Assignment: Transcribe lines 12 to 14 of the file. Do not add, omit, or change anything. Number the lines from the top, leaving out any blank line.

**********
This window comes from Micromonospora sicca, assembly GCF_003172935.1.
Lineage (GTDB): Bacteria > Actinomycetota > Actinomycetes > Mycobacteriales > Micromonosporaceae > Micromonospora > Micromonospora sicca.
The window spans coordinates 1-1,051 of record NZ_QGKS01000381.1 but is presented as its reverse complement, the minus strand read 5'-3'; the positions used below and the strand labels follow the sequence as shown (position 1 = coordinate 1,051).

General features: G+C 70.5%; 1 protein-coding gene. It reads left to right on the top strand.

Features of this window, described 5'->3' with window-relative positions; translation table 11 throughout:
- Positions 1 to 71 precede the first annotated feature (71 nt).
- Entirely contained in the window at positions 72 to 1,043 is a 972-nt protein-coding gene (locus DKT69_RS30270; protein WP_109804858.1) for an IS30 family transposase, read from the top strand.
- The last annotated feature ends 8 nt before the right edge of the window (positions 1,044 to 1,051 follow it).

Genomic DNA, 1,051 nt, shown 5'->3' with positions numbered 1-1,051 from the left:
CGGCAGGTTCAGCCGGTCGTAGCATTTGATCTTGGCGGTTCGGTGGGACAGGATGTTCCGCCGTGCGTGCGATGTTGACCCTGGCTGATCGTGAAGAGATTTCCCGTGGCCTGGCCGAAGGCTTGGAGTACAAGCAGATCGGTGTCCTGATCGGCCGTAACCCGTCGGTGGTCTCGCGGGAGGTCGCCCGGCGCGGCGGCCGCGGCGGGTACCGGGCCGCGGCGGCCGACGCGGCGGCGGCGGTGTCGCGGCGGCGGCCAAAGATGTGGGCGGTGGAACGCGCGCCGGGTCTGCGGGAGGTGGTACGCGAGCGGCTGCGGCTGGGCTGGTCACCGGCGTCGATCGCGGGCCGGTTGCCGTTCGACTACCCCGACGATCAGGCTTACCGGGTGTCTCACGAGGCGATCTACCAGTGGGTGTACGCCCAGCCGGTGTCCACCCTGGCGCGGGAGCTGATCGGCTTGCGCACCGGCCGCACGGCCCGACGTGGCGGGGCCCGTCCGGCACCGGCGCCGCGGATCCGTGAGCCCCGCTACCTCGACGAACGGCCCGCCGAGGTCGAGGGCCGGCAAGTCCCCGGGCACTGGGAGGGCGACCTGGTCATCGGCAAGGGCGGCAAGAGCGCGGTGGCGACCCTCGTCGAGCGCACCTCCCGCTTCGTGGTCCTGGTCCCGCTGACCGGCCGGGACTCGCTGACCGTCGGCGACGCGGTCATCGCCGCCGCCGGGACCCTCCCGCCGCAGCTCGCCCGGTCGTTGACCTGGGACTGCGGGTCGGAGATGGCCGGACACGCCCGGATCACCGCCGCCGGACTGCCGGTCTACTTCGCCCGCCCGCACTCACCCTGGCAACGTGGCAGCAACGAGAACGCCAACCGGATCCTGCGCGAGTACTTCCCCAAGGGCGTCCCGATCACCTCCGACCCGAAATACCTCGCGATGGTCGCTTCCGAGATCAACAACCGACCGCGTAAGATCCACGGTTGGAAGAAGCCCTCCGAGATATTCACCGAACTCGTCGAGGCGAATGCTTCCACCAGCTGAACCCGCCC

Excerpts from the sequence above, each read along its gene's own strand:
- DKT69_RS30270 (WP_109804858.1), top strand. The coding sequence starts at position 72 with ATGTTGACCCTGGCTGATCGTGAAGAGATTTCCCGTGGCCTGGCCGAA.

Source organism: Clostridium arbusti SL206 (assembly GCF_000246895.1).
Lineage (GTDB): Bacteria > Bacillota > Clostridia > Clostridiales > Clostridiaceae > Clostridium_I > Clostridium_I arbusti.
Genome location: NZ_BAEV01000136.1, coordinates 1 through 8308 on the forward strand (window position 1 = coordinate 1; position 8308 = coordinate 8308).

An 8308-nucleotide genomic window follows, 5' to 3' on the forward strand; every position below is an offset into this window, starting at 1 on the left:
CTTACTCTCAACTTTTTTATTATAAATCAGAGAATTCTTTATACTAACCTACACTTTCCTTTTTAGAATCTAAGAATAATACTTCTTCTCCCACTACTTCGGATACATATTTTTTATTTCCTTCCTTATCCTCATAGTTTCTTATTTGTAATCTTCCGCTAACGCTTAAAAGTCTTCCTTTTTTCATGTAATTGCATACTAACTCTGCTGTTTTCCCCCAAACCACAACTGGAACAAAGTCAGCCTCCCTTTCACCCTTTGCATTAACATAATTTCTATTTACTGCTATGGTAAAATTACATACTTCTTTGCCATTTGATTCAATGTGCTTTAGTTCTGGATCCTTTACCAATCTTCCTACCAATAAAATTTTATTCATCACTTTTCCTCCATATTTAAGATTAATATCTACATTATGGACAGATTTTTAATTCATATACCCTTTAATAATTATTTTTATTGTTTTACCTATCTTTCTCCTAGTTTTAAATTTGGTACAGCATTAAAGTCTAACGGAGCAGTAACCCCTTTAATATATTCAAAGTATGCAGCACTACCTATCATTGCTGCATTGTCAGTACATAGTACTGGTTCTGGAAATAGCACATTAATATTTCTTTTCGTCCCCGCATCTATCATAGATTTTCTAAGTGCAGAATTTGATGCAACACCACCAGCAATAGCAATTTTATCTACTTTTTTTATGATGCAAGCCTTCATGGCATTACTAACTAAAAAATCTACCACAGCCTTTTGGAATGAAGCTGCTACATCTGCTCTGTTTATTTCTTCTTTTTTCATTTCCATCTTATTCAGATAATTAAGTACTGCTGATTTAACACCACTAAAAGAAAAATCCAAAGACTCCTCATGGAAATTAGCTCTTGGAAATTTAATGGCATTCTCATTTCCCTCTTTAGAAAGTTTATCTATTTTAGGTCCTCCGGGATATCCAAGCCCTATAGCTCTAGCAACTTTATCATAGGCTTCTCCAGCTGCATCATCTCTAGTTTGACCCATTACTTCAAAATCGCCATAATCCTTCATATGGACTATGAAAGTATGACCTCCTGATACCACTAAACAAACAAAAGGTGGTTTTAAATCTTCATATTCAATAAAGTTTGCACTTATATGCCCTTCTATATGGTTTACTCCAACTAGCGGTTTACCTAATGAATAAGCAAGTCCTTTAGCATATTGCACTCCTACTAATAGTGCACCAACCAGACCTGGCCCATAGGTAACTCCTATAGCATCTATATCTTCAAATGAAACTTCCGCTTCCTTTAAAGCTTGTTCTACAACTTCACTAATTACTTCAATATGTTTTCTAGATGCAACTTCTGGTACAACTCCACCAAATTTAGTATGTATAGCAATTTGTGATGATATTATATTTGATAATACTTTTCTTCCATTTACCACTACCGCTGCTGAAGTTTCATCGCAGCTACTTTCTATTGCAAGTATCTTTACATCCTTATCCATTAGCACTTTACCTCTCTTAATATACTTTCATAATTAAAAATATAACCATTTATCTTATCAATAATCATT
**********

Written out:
- DKT69_RS30270 (WP_109804858.1), top strand. The coding sequence starts at position 72 with ATGTTGACCCTGGCTGATCGTGAAGAGATTTCCCGTGGCCTGGCCGAA.

Source organism: Clostridium arbusti SL206 (assembly GCF_000246895.1).
Lineage (GTDB): Bacteria > Bacillota > Clostridia > Clostridiales > Clostridiaceae > Clostridium_I > Clostridium_I arbusti.